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I have been told in the last twenty-four hours that I am a crappy writer by two different people. Never one to shy away, I have decided to return to something I hold dear, rather than for content.
As we approach that most awful day, night on four decades later. I feel I should share what his touch did to my world
The potentially most important cultural event in my life took place in the city of Exeter in 1993. I was just 15 and was visiting my brother and his wife, Melissa, on my own for the first time.
It held many events. I traveled alone, through a city that appeared vast and unconquerable to a fresh boy from a small Cotswold town. It took me two hours, three packs of wine gums, as well as a cigarette from the pack I bought (another first! ten Marlboro Lights in Bristol Bus Station) to find it his flat. He wasn't there.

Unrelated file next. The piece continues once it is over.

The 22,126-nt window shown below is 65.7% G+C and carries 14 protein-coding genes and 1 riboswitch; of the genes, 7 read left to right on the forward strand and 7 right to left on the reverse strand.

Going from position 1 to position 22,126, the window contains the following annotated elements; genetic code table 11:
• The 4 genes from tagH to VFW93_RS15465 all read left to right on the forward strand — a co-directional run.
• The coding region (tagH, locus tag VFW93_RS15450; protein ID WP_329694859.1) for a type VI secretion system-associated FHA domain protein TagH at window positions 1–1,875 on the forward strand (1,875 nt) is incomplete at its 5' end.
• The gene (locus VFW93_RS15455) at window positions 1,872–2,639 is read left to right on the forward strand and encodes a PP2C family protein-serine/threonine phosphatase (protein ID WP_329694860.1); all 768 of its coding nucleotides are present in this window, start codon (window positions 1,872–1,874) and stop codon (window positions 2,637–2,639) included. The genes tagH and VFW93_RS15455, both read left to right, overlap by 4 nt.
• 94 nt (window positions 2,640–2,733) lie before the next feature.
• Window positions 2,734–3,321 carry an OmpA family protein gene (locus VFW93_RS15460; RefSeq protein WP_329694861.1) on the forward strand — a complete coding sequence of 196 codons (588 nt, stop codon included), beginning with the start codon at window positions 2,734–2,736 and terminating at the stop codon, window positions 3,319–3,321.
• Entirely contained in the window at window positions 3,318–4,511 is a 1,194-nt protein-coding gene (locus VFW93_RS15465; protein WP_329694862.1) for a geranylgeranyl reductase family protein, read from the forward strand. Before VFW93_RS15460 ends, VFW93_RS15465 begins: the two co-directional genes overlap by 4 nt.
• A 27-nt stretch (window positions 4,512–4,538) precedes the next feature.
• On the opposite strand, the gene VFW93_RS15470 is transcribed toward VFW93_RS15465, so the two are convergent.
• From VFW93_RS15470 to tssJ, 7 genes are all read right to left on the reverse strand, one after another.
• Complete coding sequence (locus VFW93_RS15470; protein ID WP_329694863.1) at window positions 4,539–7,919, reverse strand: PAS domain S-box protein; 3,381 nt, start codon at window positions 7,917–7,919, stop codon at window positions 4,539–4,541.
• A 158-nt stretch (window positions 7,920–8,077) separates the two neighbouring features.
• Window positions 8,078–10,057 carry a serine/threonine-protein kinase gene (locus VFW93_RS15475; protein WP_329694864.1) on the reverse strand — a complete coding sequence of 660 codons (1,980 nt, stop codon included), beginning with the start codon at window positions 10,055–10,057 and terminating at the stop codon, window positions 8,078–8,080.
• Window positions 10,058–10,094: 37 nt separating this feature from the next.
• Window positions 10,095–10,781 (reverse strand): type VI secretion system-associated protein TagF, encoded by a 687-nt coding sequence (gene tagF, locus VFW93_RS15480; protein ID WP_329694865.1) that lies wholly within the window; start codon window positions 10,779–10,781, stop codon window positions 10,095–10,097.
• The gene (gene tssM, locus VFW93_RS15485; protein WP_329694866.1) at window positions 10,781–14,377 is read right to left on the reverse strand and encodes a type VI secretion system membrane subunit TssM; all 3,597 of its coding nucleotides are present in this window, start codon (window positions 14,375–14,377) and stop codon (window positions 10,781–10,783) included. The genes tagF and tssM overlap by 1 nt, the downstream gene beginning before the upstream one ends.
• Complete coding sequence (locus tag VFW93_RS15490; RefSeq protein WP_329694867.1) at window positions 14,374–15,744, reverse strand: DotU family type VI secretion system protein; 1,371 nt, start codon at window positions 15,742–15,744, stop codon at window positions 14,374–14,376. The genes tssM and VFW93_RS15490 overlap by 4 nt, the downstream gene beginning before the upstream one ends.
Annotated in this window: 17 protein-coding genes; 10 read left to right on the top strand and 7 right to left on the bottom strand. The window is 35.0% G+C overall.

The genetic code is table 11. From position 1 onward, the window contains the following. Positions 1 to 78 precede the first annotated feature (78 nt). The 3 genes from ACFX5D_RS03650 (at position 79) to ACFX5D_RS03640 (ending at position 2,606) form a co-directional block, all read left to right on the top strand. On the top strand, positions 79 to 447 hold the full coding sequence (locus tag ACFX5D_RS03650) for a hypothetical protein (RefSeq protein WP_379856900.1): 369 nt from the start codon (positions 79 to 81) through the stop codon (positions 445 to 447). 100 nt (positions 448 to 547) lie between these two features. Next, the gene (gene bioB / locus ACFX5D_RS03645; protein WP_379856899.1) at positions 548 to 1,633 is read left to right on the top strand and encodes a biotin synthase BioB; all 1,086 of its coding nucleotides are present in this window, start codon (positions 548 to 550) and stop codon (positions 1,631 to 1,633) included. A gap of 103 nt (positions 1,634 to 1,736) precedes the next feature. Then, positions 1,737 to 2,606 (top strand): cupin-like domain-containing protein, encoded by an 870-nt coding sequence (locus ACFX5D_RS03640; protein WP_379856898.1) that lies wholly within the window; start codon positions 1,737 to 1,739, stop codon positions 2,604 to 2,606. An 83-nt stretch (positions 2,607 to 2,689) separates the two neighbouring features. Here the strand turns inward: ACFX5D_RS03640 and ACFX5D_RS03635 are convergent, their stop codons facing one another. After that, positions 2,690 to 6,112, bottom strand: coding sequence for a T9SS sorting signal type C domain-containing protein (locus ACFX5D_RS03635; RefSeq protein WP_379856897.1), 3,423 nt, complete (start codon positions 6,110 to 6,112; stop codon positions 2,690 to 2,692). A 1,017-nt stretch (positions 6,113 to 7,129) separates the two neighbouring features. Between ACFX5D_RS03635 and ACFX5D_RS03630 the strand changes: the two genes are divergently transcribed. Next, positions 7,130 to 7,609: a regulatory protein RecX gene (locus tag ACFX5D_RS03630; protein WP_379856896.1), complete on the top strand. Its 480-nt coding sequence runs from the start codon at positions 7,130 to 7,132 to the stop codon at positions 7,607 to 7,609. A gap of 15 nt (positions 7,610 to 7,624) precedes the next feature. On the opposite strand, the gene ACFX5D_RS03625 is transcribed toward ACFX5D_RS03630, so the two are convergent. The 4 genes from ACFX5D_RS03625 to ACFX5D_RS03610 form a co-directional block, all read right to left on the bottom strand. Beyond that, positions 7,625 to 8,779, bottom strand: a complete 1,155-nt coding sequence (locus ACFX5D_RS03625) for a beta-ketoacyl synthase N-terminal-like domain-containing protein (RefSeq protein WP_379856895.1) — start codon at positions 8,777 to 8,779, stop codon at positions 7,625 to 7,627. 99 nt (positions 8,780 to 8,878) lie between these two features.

I traversed to the end of the road and sat on a stoop. By now I was likening myself to Jack Kerouac, if only I had any idea who Jack Kerouac was at that time. Still, eventually they came back and found me, out of Wine Gums, but with plenty of fags (9).
We went into the flat - I had already been in it as it was unlocked, and I knew already it was a beatnik-style paradise. Flung nylon tie-dyed sheets over the furniture and door arches, joss-stick and pot aroma from the lounge, grain-heavy food and coffee mixed essence from the narrow kitchen. I loved this place.
My brother took me to a nearby park. For the first time I smoked one of those funny-fags. How often do you hear folk say: "I tried it and it did nothing for me."? Well I tried it and it blew my mind. Floating through the misty late-summer haze, my mind escaped into what can only be described as a spin. A nice spin. What a day!.....and there were still two to go!